Is Buddhism true?

Is Buddhism scientific? Is Buddhism “true?” Does Buddhist meditation reveal “the way things really are”? Is the self an illusion? 

– from a Cheeta House announcement about a reading/discussion group

What comes up for me with these questions?

Is Buddhism scientific? It depends. It depends on what aspect of Buddhism you are talking about and what you mean by science. Buddhism is diverse, and there are many valid ways of doing science. Within Buddhism, some approach it in a sincere, sober, and grounded way, which makes it more aligned with science. Some go more into beliefs, which makes it less scientific.

Is Buddhism true? Again, it obviously depends. In my experience, the essence of it has much that seems valid. The way they point to and talk about our true nature fits my experience. The essence of how they describe the dynamics of the mind often seems accurate. Other things in Buddhism are more cultural and peripheral.

Does Buddhist meditation reveal “the way things really are”? As far as I can tell, with the right guidance and sincere exploration, it can. It can reveal our nature to ourselves. We can find ourselves as that which our field of experience happens within and as. We can find ourselves as capacity for all of it. That’s what it can reveal, and it can reveal some of the dynamics of the mind that distracts attention away from this. That’s about it. It cannot reveal the nature of all of existence or anything else, really. See articles tagged small and big interpretations of awakening for more on this.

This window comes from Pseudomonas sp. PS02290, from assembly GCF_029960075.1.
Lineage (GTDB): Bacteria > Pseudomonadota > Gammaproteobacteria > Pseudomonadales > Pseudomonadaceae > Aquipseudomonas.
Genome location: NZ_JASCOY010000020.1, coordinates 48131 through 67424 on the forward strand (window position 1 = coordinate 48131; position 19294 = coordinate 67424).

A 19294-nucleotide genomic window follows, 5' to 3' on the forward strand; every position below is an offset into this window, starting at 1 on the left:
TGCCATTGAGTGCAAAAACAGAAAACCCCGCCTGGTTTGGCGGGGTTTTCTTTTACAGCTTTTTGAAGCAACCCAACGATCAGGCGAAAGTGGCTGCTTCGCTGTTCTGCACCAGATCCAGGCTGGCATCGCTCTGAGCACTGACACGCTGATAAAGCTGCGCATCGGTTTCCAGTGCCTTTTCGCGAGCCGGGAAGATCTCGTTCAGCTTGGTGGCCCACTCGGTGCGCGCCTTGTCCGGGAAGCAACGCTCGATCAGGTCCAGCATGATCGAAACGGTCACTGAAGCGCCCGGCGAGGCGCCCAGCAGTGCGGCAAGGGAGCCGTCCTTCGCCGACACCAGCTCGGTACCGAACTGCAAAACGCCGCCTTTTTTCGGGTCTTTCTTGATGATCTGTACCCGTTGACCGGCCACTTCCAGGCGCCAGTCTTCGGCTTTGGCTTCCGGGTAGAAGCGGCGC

Is the self an illusion? Again, it depends. I would talk about it in two ways. (a) There is a self here in a conventional sense. This is a self with a passport, a biography, and so on. The illusion is more that this is what we fundamentally are. We are what this self and everything happens within and as. Our more fundamental nature is what it all happens within and as. Even more essentially, we are capacity for all of it. So I would say that the self is not an illusion, but that it’s our fundamental nature is an illusion. (b) The other side is that the experience of this self is created by and within consciousness. The consciousness we are forms itself into the experience of this self and anything else. More specifically, it’s created by the mind associating different stories and appearances in the sense fields. It’s a kind of virtual creation that the consciousness we are creates for itself to function in the world. It’s a useful creation in a practical sense.1 See articles tagged who and what we are for more on this.

Even what’s phrased as statements are questions. They point to something to explore here and now.

(1) The self can take many different forms, from this human self to a doer, observer, or something else. In reality, any time the mind identifies with the perspective of a story or identity, a self with an Other is created. It perceives itself to be that view and anything else becomes Other.

Image by me and Midjourney


INITIAL DRAFT